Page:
Has there been a significant increase in the earth’s average temperature since the pre-industrial revolution? I understand adding CO2 to the atmosphere likely has a non-linear effect (I wouldn’t expect doubling the CO2 to cause a +18 degree swing to match the -18 degree swing from removing all CO2) so I’m curious what effect we’ve seen with a 50%+ increase in CO2 levels over the past 250 years. Would greatly appreciate any articles you can point me to for more info. Thank you!


Ray April 25, 2015 at 2:00 am

Apologies for a miscalculation on my part, it’s a 40%+ increase in CO2 levels from pre-industrial revolution to today, not 50%.


Alan Friot April 25, 2015 at 10:04 am

To learn about a new understanding for the earth’s motion, nutation and precession go to http://alansthoughts.com/2.html and the paper ” Why The Earth Wobbles “, but before doing that if you watch “Alan’s Discovery” on you-tube it will help your ability to visualize what I am talking about. If you want copies of my poster just email me an address as to where to send them.


Joseph Horton MD April 25, 2015 at 3:46 pm

Kerry Emmanuel…
“…takes an approach that emphasizes basic understanding over simulation….”

How touchy-feely. When derivations rather than conclusions appear, then it becomes science. When we instead fall for “basic understanding” over scientific method, it is religion and does not deserve to be called, and indeed is not, any form of science. Throwing around terms doesn’t make it science, it makes it snake oil; being rigorous makes it science. Whatever this is, it’s not what was advertised: “the science behind climate change,” rather it’s what Prof Emmanuel has to say from his pulpit.

It is an embarrassment that this appears and is associated with any part of MIT. It belongs with the National Enquirer.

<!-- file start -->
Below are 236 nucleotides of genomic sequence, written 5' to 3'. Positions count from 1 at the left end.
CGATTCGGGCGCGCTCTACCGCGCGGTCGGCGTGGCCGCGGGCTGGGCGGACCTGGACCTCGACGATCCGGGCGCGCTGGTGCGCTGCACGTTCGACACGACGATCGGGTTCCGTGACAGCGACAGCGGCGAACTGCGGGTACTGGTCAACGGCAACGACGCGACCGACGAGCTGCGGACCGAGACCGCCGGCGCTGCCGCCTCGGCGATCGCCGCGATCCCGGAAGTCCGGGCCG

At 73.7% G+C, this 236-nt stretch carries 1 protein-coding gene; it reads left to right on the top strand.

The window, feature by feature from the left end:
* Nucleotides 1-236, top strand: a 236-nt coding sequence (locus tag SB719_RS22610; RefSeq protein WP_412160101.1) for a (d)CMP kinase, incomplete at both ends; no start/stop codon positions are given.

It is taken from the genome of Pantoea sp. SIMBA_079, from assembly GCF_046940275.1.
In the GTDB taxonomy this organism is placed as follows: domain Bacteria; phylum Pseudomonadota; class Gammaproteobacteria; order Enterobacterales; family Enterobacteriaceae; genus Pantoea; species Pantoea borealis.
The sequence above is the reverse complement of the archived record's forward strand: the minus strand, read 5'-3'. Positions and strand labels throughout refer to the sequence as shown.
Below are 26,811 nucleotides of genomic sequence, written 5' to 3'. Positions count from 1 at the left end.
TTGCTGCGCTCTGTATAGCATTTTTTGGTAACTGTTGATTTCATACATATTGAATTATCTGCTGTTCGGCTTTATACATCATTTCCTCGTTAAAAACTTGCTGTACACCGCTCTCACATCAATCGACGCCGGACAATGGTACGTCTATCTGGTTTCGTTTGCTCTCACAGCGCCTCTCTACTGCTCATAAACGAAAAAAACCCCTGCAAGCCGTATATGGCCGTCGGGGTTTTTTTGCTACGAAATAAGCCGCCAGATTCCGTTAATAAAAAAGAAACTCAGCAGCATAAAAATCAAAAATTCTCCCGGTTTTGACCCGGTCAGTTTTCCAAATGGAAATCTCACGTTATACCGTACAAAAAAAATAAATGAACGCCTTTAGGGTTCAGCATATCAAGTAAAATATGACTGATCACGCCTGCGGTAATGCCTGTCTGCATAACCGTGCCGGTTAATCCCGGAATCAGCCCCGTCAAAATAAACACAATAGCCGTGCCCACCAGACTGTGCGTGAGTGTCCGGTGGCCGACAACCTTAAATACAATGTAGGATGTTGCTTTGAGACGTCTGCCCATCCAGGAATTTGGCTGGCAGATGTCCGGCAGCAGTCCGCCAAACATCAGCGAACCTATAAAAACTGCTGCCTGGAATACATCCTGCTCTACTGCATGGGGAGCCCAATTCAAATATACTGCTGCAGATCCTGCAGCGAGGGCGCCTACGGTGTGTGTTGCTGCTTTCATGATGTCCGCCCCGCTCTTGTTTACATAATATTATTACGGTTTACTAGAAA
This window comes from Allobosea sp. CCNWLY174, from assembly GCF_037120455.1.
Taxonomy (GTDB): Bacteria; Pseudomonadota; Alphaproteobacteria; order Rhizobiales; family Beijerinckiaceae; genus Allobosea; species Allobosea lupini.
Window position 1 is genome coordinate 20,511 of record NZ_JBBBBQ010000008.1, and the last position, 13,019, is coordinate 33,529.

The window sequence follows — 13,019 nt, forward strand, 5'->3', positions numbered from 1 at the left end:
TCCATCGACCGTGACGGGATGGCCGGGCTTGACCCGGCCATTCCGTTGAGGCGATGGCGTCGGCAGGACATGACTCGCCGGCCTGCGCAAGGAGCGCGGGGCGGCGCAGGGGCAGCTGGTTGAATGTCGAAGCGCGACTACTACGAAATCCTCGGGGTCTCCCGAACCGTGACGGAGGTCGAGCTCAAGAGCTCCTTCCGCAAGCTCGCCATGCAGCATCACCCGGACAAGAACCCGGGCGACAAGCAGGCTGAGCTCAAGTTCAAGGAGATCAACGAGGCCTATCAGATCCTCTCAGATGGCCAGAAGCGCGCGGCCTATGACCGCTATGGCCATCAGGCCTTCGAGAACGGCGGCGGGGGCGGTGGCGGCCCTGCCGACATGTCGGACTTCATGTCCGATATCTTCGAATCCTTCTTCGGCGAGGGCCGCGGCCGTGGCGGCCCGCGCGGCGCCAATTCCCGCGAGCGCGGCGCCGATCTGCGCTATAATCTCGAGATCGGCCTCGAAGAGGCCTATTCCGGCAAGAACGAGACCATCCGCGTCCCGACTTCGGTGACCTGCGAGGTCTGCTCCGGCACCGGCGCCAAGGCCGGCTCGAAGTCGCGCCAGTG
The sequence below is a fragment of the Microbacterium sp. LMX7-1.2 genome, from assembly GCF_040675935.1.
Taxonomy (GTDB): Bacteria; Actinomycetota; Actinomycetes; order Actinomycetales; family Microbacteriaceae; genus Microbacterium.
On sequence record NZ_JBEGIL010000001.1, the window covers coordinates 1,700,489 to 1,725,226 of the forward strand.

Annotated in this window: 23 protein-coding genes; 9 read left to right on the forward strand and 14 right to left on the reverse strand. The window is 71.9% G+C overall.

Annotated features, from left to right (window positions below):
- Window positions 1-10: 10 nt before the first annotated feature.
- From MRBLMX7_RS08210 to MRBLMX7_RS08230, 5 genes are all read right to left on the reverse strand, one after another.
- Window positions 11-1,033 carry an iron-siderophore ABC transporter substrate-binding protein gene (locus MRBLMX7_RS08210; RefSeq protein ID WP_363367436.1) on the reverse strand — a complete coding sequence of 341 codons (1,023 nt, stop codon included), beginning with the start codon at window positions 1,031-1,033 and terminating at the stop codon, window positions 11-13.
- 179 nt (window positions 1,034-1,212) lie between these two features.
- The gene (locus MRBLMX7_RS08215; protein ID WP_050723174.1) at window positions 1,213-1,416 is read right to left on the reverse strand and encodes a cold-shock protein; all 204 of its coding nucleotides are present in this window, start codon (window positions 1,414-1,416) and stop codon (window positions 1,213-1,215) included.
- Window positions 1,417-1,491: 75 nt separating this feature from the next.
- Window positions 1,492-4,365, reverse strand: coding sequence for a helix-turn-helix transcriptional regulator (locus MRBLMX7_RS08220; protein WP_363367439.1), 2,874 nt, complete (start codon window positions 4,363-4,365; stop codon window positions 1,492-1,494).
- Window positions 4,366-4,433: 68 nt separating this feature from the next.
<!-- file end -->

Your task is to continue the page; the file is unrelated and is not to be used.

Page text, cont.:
john werneken April 26, 2015 at 1:38 pm

yep, agree with Kerry. further, its propaganda in service of ideology and/or power, at that point…


Joseph Horton MD April 27, 2015 at 4:05 pm

I’m not sure I understand. It seems that you’re saying what I’m saying, which is at odds with what Kerry’s saying. He’s for “general understanding” rather than looking at the simulations and their assumptions; I’m for doing actual science.


john werneken April 27, 2015 at 4:30 pm

agree with you. the ‘understanding’ ought to be attained through exposure to scientific findings, or trust in those who are so exposed and not partisans on the subject. Just send out ‘understanding’ is equivalent to just sending out propaganda. Kerry seems to feel ‘understanding’ is a benefit, regardless of how attained. Just sending out a model of an understanding may lead to AN understanding, but which one? No way to know if based on what passes for facts, which to various degrees (pardon the word) of certainty, the science IS.

I do not do science. But I do read it, and can follow the general principles relevant to statistics, even if I do not know how to assess statistical confidence with any claim to accuracy myself. I do know in general what approaches are shown valid…


William Miller April 25, 2015 at 6:34 pm

A number of diverse sources, like the Aztec Calendar, ice cores, fossil analysis, etc. seem to indicate repetitive, worldwide extinctions with a fair degree of regularity. The book “Footprints of the Gods” postulates that these periods are the time it takes to build the polar icecaps to a height and weight that, when the gravity “drag” of the sun, moon and other planets subsequently “line up”, massive continental shifts occur. That “ice age” then ends dramatically with massive floods, as the ice caps are dragged into warmer latitudes and rapidly melt.

If there is any possibility that this theory is valid, then global warming may be breaking that pattern and actually postponing the next extinction.


john werneken April 26, 2015 at 1:36 pm